Where’s the beef? Two ways to cook beef
Two quite different warming winter stews, one with mushrooms, ale and cheese, the other accompanied by pommes duchesse
Vanessa Grenwood’s beef stew with cheesy dumplings
Gary O’Hanlon’s beef Espagnole
VANESSA’S WAY . . . BEEF STEW WITH WILD MUSHROOMS, ALE, AND CHEESY DUMPLINGS
The first dates my stepmother pencils into a new calendar are the international rugby fixtures, signalling the pampering of her brothers on their annual pilgrimage to Lansdowne Road.
Preparations revolve around a super-sized melt-in-the mouth beef stew, which curiously disappears overnight. If you’re cooking for a crowd, when you treble the ingredients for a stew, don’t treble the liquid, simply add enough liquid to cover the meat.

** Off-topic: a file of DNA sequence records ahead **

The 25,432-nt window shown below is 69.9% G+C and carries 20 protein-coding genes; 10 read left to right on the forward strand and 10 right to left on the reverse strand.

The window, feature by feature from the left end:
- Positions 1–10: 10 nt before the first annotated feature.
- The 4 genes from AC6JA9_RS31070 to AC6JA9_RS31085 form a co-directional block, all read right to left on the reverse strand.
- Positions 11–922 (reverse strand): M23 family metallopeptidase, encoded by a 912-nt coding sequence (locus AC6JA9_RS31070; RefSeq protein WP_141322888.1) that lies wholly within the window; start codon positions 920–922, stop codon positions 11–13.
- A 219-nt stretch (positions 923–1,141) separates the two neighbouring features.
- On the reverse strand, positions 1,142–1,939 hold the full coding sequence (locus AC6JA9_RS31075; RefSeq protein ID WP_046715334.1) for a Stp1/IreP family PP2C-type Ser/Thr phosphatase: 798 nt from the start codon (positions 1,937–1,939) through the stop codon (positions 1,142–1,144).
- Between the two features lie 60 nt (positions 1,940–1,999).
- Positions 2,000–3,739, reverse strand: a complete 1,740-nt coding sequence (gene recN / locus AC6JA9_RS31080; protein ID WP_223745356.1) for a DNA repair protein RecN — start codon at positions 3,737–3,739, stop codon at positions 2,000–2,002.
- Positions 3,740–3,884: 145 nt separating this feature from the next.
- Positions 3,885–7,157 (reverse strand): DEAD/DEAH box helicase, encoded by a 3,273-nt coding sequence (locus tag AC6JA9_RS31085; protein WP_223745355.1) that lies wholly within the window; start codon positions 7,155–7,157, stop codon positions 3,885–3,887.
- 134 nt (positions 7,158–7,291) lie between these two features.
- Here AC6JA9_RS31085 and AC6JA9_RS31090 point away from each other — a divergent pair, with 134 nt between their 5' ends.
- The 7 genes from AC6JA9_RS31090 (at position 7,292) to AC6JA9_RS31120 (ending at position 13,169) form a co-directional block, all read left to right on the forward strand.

Serve your stew with horseradish mash to create a sumptuous meal. The cheesy dumplings are pure comfort food. For a sweeter stew, add a spoonful of redcurrant jelly.
GARY’S WAY . . . BEEF ESPAGNOLE
Having a dinner to come home to straight after school is one of my fondest memories as a child. I was grateful then and I’m grateful now to have had my mother or father greeting us as we landed in the door, usually starving.
My brothers as well as my sister and I always seemed to be hungry. We could pretty much guess what dinner we’d be having on any given day. Monday always seemed to be stew day. Especially in the autumn or winter seasons.
My brother Pearse had another name on it, studies (stuu-dees). I am not sure where the name came from, but that’s what we called it in Ramelton.
“What’s for dinner mammy?”, “A feed o’ studies” came the reply. “Deadly” says all of us.
My mother never used tomatoes in hers, but, like with everything else, I’ve added my own wee bits through the years, including the fancy duchesse potatoes.